Thursday, May 27, 2010

This, too, shall pass


Do I give a tinker's damn about the outcome of the GOP's South Carolina gubernatorial primary? I do not. Matter of fact, the only reason it's even on my radar is because I can't resist dropping in on a daily basis to see what The Other McCain is talking about.

Yeah, yeah, I know. Stacy's a Peckerwood Populist who rolls around on the floor of the Augean stable of irredentist Confedero-sentimentalism and neo-Dixecratism instead of getting with the cleanup, but by gum he's never boring.

And what he's talking about a lot right now is a blogger/political consultant's claim to have had an "inappropriate physical relationship" with GOP candidate Nikki Haley.

What's interesting to me about McCain's writing on the topic is that he's looking at it as a case study in how the blogosphere has changed political journalism and the dynamic of campaigns, and he's doing so from the perspective of someone who, as he puts it, has "been on both sides of the Old Media/New Media divide."

I'm a little bit, but not much, younger than Robert Stacy McCain. I've never been an editor at the Washington Times, but I've been doing "real journalism" on and off for more than 30 years, since I was 12 (I started off writing local beekeeper club meeting reports for my town's daily newspaper; sneer if you want, but I knew what a five-point lede was by the time I started on my junior high school newspaper, and had been published in a print magazine with a worldwide subscribership by the time I got my driver's license), and what he says rings true:

[W]hen I worked at The Washington Times, there were people whose job it was to say, "Hey, maybe we shouldn't publish that." ... Wes Pruden’s motto was always, "Get it first and get it right." The Lewinksy scandal was a case where we weren't first because to have published a thinly-source[d] article about such a major scandal would have been short of the "get it right" standard.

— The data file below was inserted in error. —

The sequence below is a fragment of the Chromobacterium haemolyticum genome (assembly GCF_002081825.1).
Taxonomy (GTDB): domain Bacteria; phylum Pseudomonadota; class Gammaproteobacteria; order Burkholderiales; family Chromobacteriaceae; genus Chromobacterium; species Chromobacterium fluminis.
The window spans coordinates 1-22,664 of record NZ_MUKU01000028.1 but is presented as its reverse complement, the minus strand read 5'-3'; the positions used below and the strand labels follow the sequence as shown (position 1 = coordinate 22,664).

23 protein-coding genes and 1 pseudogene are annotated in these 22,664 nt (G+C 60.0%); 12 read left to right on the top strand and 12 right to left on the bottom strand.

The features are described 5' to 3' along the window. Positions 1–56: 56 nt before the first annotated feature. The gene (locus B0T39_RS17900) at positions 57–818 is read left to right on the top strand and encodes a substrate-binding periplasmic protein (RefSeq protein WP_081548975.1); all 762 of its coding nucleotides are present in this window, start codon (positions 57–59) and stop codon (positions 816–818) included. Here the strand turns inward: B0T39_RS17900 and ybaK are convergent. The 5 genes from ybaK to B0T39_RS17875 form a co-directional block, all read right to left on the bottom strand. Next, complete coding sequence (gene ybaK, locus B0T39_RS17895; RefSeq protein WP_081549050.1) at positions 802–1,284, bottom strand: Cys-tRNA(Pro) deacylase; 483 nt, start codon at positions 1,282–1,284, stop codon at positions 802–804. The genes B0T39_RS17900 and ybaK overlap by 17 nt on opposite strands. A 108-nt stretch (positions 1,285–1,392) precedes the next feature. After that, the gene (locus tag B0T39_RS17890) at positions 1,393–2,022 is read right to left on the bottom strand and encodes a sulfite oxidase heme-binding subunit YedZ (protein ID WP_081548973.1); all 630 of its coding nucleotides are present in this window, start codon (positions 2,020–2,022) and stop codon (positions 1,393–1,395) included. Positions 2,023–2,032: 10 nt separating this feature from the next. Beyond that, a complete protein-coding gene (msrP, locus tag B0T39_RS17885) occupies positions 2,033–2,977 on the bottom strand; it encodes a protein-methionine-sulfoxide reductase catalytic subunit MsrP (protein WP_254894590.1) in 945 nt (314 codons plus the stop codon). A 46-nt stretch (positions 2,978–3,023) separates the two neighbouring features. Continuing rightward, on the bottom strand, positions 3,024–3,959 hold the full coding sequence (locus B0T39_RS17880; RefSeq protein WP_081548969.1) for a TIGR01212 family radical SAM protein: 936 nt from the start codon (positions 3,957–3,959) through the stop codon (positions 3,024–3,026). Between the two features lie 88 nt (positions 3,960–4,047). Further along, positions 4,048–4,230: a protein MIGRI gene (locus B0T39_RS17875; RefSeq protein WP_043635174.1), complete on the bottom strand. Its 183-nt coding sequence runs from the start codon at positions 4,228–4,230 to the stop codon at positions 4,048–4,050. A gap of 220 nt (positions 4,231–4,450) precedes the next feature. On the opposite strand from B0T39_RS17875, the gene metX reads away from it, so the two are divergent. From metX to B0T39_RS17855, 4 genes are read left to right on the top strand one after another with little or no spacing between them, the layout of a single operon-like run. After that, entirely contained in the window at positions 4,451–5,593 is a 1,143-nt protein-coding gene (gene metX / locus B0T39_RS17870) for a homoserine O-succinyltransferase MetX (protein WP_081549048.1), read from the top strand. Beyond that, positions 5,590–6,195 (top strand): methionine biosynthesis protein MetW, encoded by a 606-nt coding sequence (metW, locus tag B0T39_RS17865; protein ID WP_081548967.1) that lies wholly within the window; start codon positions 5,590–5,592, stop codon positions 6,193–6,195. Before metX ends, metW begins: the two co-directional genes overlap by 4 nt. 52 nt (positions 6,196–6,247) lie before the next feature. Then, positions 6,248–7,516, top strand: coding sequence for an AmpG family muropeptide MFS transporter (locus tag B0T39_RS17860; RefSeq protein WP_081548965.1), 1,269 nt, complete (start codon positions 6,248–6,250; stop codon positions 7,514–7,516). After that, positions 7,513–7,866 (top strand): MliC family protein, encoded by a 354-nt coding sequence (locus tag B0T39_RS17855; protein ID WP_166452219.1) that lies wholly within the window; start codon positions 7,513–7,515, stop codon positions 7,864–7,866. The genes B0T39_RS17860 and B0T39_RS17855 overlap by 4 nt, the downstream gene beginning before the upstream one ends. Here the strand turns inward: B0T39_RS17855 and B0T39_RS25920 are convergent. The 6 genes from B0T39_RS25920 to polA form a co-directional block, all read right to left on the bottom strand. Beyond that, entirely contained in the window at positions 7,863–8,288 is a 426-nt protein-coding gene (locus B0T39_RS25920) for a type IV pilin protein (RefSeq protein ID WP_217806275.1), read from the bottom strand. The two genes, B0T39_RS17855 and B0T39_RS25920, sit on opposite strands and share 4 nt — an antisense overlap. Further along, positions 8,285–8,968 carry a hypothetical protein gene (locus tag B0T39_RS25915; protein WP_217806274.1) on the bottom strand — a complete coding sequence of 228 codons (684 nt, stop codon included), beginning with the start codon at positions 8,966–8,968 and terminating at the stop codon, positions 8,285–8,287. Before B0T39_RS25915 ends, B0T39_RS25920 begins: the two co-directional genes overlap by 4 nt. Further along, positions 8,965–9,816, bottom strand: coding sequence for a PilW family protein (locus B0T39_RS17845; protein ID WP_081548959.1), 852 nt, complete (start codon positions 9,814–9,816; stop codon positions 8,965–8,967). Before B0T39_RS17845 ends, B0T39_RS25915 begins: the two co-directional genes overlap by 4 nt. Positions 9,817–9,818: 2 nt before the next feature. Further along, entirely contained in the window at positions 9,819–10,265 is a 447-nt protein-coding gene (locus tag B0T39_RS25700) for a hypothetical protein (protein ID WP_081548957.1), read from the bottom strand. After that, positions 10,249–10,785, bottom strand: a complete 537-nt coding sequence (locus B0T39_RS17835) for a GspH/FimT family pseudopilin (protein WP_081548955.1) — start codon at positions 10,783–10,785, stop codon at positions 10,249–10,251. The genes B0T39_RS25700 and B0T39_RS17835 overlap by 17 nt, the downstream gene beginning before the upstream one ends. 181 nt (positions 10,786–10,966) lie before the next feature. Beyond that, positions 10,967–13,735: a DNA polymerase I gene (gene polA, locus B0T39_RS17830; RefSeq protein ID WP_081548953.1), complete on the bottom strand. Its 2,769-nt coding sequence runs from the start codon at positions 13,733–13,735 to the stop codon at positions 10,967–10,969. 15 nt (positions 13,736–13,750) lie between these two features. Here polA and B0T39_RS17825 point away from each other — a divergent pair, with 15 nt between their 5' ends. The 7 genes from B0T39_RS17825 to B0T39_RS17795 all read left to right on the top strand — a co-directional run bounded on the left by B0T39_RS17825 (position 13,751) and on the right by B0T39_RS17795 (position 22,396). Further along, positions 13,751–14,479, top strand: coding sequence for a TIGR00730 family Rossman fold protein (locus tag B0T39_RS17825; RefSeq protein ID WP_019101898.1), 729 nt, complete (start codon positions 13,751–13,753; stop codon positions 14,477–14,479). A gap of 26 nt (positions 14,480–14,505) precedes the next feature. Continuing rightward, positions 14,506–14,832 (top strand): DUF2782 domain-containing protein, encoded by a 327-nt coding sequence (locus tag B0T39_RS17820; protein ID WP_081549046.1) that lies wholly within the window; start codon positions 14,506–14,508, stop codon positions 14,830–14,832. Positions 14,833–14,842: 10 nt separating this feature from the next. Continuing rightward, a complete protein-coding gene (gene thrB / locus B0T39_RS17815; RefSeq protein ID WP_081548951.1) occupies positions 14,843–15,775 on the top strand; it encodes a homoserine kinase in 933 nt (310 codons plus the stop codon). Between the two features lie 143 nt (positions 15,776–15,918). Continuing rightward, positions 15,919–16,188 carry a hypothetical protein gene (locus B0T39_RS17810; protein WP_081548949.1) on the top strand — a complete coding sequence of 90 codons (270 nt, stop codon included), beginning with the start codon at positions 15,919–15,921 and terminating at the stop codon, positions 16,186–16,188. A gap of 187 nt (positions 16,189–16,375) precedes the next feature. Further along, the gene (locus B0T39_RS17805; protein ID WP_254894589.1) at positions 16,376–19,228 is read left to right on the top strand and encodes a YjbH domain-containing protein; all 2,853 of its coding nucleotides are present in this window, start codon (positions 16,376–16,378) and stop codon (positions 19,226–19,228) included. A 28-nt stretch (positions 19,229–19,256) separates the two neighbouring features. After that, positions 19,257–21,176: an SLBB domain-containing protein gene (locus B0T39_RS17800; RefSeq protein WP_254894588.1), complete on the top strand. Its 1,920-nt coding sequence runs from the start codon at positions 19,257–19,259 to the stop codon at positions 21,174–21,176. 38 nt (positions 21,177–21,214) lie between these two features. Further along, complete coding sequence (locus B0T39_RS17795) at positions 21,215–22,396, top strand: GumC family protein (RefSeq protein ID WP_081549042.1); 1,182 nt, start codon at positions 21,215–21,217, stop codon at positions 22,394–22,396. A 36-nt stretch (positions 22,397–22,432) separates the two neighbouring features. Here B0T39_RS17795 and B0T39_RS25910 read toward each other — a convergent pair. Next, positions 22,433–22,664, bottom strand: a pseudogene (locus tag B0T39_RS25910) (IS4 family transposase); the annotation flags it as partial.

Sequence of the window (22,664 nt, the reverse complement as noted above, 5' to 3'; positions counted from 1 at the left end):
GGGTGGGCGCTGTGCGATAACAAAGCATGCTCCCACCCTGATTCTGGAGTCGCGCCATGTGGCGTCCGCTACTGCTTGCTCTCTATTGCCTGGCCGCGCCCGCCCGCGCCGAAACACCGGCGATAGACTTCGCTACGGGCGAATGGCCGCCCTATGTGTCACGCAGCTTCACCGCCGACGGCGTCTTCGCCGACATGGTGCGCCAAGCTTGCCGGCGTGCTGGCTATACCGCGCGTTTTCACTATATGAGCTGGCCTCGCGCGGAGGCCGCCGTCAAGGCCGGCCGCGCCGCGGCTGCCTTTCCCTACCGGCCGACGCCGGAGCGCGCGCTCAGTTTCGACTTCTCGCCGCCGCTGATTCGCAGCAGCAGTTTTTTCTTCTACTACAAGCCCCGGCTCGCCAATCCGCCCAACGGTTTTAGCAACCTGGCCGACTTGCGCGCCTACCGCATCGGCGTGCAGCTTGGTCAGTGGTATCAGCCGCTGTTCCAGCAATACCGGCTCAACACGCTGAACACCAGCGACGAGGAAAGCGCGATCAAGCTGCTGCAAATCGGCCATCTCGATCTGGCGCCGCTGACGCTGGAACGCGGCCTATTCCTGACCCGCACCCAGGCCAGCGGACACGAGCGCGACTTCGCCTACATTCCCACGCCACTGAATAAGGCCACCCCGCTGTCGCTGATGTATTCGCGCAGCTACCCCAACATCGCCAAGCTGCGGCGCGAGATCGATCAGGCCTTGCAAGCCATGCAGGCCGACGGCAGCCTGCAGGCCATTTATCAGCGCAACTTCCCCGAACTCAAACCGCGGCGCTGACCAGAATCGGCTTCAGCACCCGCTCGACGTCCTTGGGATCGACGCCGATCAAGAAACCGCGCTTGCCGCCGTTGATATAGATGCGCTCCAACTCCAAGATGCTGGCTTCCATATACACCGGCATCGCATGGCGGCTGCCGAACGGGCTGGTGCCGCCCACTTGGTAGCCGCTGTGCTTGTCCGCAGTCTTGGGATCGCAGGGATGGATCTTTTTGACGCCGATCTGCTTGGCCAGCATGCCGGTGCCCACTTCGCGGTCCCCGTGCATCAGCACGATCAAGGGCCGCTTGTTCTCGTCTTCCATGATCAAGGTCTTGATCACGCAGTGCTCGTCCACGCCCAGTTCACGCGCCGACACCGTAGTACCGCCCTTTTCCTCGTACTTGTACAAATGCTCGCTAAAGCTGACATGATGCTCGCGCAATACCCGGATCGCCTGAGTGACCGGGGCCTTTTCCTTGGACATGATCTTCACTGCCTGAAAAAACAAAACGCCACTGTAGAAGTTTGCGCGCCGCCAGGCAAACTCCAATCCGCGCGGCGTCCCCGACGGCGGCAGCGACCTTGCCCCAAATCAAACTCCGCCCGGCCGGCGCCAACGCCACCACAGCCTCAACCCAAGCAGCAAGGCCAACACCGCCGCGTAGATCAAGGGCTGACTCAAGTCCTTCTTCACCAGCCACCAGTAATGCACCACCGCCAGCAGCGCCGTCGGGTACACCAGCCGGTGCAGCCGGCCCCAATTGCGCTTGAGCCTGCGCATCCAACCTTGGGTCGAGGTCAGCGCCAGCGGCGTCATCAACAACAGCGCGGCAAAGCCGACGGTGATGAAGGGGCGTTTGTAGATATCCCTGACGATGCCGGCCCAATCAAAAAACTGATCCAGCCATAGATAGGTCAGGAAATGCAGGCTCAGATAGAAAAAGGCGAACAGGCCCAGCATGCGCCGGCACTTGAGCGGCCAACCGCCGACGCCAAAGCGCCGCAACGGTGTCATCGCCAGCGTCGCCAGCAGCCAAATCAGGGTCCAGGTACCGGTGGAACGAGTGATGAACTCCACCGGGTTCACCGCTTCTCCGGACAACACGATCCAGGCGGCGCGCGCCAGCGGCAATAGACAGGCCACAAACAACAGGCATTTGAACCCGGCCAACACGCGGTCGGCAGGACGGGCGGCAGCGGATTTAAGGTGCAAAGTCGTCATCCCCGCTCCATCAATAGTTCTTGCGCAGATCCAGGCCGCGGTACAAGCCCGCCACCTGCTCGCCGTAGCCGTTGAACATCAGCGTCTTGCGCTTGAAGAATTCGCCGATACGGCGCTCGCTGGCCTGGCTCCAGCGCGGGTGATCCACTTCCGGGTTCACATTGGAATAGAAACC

Over the course of the decade and change since the Lewinsky scandal broke, the blogosphere has completely pranged the "get it right" standard both on the Internet and, bleeding over, in the "mainstream media." Tabloid TV was already eroding the standard, but the blogosphere was its death.

These days, the "get it first and get it right" standard in the MSM has been replaced by the "get it first and cover it as an 'if these allegations are true' story instead of a 'we have learned and can truthfully tell you' story; that way if it's wrong, most of the mud flies clear of us" standard.

I don't think that's going to last, though.

Why?

Because this kind of journalism has accomplished that which we once believed impossible: It's made sex, marital infidelity, etc. boring.

Every other week, some politician trots out to do the obligatory "I betrayed my family" press conference, after which he/she either exits the political stage or dons an electric chastity belt, hands out remote activators to the assembled press (really -- every MSM reporter carries a keychain full of'em) and limps valiantly forward to face defeat or redemption at the next election.

Yawn.

Hell, the only reason the Nikki Haley story has legs is that she's still denying it. If she'd called a press conference, admitted it, maybe flashed her rack for the cameras, everyone outside of South Carolina (and most people in South Carolina) would have already forgotten her name, not to mention the name of the blogger/consultant who claimed to have got him summathat, by now. Which, as a side note, makes me think that she's probably telling the truth.

At one time, the sex scandal story was a guaranteed way to move papers off newsstands. That's because no journalist would put his name on such a story unless he had the used condom and lab results on the DNA therein. If that particular kind of thing was reported, you could bet money that it was true.

Now that it's "anything goes as long as we can deny we outright lied," it's been overdone. It's the same story over and over, with the names (usually) changed. And face it, nobody really wants to think about Eliot Spitzer or Mark Sanford or John Ensign or John Edwards in bed with anyone or anything. I mean, eeewwwww. It's creepy, and it's unimportant.

At some point, this kind of "news" will stop driving newsstand sales and web site traffic, and then it will become a curious historical artifact. As far as I'm concerned, that moment can't come too soon.

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